Matricellular Protein Antagonists

Non-structural MMPs are overexpressed following myocardial damage and contribute to the functioning of cardiac fibroblasts [66]. MMP knockout in animal models improved left ventricular end-diastolic pressure following aortic constriction [8] and reduced collagen deposition following myocardial infarction [67]. It has also been postulated that angiotensin converting enzyme inhibitors (ACEi) exhibit direct MMP antagonism [68, 69] which could be an important indicator of the targeted effects of ACEi in fibrosis. Less promising results have been reported in humans where MMP inhibition failed to resolve left ventricular remodelling in an echocardiographic study [70]. Similarly, MMP deletion in mice exacerbated cardiac dysfunction following scar formation in myocardial infarction which continues to raise the question of the usefulness of MMP inhibitors in clinical practice [71].


Relaxin is a vasodilator hormone which reduces the synthesis of collagen in the ECM through a variety of processes including the inhibition of profibrotic factors such as TGFβ [72]. In numerous animal studies it has been shown to reduce cardiac fibrosis in the setting of acute myocardial infarction [73], diabetes [74] and hypertension [75]. It also reduced the incidence of atrial fibrillation by reducing collagen deposition and reversing atrial fibrosis in rat hearts [76]. In another animal model, however, endogenous relaxin had no effect on cardiac fibrosis or hypertrophy following an 8-week period of simulated pressure overload [77]. Clinical trials have replicated these negative findings with the Relaxin for the Treatment of Acute Heart Failure (RELAX-AHF) international double-blind, placebo-controlled trial showing that treatment with serelaxin did not affect hospital readmission rates in acute heart failure [78]. A phase II randomised trial using recombinant human relaxin in patients with scleroderma also showed no improvement in patient symptoms as reflected by skin thickness scores [79]. This disparity of benefit between animal and human trials highlights the need for further research into the use of relaxin in real-world cardiac settings, in particular chronic heart failure.

Loop Diuretics

The loop diuretic torsemide was superior to furosemide in improving plasma brain natriuretic peptide levels, left ventricular function and mortality in heart failure [80]. A randomised study of patients with chronic heart failure found reduced levels of PICP and collagen deposition in septal myocardial biopsies in those receiving torsemide compared to furosemide [81]. These findings were echoed in another study showing a reduction in markers of fibrosis and improved left ventricular stiffness [82, 83]. The large multicentre randomised Torasemide Prolonged Release Versus Furosemide in Patients With Chronic Heart Failure (TORAFIC) trial, however, found no significant difference between torsemide and furosemide in terms of circulating PICP levels [84], although patients recruited to this study had milder heart failure compared to those from previous studies [80]. There have been no CMR trials to date directly testing the myocardial impacts of torsemide in terms of fibrosis burden.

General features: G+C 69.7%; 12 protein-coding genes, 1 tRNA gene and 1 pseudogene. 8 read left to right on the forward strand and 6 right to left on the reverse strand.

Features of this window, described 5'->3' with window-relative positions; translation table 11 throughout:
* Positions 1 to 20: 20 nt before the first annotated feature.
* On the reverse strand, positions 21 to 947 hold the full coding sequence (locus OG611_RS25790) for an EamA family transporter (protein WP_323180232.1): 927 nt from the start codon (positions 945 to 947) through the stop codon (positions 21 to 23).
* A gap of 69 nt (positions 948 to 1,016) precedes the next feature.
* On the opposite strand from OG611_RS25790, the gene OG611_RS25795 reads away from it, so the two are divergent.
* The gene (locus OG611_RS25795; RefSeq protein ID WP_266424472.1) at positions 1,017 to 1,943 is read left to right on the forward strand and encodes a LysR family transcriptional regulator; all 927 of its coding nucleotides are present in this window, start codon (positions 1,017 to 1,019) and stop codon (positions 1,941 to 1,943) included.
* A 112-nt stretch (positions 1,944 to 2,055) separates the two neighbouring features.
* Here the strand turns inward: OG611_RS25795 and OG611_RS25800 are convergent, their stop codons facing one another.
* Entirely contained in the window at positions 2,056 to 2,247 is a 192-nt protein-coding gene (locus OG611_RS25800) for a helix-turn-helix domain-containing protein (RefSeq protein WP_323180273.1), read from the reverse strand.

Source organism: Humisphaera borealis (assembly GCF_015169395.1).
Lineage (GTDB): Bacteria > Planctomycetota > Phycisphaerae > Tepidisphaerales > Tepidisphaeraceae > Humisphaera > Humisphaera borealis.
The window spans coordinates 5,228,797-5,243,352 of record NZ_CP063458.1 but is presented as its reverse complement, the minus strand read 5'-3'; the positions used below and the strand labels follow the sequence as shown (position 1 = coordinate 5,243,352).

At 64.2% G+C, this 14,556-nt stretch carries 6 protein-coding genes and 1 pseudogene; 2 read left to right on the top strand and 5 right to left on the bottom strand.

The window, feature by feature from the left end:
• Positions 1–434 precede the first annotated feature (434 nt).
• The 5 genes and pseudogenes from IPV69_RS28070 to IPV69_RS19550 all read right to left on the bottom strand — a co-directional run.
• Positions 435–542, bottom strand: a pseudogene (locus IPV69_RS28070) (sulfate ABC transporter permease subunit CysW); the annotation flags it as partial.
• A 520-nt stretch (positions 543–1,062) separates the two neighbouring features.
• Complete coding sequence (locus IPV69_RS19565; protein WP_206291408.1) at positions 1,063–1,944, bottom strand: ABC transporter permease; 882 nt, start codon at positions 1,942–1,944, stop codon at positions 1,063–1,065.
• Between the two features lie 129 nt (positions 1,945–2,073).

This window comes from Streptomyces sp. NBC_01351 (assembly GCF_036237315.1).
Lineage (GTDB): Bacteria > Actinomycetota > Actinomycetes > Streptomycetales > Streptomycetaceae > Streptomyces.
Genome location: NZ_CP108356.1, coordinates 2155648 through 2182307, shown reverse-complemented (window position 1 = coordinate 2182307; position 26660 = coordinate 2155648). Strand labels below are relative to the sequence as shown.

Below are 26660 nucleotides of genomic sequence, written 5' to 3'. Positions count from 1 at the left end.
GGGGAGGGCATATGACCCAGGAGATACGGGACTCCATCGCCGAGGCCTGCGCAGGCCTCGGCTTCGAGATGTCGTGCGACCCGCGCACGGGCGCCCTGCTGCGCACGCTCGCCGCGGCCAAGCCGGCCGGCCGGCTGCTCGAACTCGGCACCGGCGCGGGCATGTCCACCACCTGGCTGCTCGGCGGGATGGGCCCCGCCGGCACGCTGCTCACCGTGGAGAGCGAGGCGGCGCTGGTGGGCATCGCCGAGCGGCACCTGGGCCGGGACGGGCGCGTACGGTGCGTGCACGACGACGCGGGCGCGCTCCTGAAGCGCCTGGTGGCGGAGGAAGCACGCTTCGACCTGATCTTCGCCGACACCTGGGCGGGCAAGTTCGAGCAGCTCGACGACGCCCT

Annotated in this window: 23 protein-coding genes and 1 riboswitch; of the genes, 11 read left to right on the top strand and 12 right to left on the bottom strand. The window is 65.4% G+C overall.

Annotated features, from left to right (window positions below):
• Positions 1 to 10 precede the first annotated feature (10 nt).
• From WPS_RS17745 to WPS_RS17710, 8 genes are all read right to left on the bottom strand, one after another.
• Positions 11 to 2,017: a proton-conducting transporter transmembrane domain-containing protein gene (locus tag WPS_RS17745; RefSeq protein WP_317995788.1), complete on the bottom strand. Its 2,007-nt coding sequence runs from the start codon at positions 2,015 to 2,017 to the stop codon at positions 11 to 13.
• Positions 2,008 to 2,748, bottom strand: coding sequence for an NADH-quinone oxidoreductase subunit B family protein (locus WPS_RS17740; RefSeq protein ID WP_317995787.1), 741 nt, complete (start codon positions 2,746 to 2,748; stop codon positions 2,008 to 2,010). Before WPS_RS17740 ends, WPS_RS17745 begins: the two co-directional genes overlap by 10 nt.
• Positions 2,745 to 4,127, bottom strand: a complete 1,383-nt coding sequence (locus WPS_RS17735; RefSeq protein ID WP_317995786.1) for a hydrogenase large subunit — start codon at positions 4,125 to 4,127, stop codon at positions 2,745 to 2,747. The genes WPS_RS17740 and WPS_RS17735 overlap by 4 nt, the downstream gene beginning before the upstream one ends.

Anti-Inflammatory Drugs

Inflammation has a role to play in the development of myocardial fibrosis so drugs with direct and indirect inflammatory modulatory effects have long been trialled for their use in this setting. Rosuvastatin reduced myocardial fibrosis and had a positive effect on left ventricular remodelling in a hypertensive rate model [85] but the results of recent human trials have been disappointing. The drug failed to improve clinical outcomes in patients with heart failure in a large (n = 5011) placebo-controlled trial [86] and these findings were echoed in subsequent trials showing an overall neutral benefit [87, 88]. TNFα has also been studied as a potential fibrotic target in heart failure but trials have been surprisingly negative. The targeted anticytokine drug etanercept failed to show any clinical benefit in chronic heart failure in terms of mortality and hospital admissions [89]. A randomised study using infliximab, a selective TNFα antagonist, failed to show any benefit and actually increased hospitalization in patients with moderate to severe heart failure [90]. Overall, inflammatory modulating drugs have not yet been shown to have a promising effect as targeted anti-fibrotic medication in heart failure. There have been some promising data emerging from a study that used peroxisome proliferator-activated receptor (PPAR) in hypertensive rats which showed a reduction in fibrosis and diastolic dysfunction [91]. However, the widespread use of PPAR agonists in cardiovascular disease continues to be limited by their unfavourable safety profile [91].